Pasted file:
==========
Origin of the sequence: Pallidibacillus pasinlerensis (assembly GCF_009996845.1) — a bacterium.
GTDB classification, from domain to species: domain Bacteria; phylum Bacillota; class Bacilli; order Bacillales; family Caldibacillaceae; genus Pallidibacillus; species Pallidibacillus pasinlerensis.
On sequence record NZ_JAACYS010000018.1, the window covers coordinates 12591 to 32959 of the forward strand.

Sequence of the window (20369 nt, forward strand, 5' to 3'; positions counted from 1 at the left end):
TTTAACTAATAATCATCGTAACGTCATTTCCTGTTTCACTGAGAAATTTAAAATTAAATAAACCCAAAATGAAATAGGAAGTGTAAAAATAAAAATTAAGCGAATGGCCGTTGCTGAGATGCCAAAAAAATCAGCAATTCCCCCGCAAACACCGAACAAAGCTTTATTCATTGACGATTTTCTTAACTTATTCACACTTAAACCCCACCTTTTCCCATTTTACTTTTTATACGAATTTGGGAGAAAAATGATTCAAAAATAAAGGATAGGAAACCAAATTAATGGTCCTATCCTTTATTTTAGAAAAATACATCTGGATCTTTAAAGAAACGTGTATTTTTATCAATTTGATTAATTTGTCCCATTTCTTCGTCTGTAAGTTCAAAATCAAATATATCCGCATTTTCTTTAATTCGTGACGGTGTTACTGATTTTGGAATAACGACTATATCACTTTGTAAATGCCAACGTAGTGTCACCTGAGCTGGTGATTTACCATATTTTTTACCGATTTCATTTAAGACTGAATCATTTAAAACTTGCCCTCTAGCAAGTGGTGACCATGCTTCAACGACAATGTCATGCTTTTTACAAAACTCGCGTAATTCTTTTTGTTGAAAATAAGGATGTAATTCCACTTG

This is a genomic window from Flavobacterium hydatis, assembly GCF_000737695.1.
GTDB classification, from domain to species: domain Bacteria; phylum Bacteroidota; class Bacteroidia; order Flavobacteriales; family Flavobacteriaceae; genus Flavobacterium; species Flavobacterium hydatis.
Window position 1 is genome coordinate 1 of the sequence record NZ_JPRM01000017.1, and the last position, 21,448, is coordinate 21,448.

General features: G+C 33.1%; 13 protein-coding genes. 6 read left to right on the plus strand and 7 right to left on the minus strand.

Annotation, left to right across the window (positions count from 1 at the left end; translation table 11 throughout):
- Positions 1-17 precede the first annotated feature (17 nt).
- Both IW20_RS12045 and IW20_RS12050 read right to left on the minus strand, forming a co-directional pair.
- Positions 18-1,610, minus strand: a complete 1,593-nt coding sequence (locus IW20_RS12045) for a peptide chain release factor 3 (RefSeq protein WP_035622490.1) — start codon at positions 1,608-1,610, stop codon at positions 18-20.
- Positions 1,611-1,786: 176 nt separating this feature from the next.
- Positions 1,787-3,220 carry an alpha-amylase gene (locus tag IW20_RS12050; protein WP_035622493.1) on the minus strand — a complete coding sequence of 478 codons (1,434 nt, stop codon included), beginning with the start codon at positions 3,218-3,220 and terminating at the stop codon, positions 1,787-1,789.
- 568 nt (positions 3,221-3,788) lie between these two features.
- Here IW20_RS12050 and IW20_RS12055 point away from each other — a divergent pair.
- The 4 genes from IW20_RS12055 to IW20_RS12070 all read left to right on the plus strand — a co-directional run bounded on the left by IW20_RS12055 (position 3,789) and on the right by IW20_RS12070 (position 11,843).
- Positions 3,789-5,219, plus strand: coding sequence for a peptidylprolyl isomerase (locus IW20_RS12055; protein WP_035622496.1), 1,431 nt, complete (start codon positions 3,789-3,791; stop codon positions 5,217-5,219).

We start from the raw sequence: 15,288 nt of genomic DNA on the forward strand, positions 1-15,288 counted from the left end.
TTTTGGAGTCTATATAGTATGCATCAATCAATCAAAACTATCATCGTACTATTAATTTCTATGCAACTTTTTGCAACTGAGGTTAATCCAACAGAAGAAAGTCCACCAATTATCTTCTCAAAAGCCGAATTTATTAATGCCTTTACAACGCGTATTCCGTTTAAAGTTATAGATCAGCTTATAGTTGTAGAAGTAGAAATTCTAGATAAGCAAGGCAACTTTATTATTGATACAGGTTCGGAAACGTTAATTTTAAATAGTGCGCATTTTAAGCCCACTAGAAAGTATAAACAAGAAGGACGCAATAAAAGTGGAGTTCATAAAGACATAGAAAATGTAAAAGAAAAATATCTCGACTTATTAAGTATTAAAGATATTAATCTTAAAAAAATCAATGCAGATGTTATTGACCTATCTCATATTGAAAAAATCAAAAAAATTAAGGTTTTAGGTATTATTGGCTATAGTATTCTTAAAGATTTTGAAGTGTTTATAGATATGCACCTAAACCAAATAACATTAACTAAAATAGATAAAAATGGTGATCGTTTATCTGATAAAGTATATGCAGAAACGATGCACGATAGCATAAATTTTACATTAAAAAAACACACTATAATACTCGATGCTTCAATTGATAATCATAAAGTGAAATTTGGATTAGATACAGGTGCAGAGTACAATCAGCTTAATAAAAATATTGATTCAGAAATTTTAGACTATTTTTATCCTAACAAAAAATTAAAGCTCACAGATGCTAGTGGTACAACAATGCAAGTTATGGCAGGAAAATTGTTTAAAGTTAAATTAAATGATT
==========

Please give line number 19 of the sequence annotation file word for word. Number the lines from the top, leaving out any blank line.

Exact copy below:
- Positions 3,789-5,219, plus strand: coding sequence for a peptidylprolyl isomerase (locus IW20_RS12055; protein WP_035622496.1), 1,431 nt, complete (start codon positions 3,789-3,791; stop codon positions 5,217-5,219).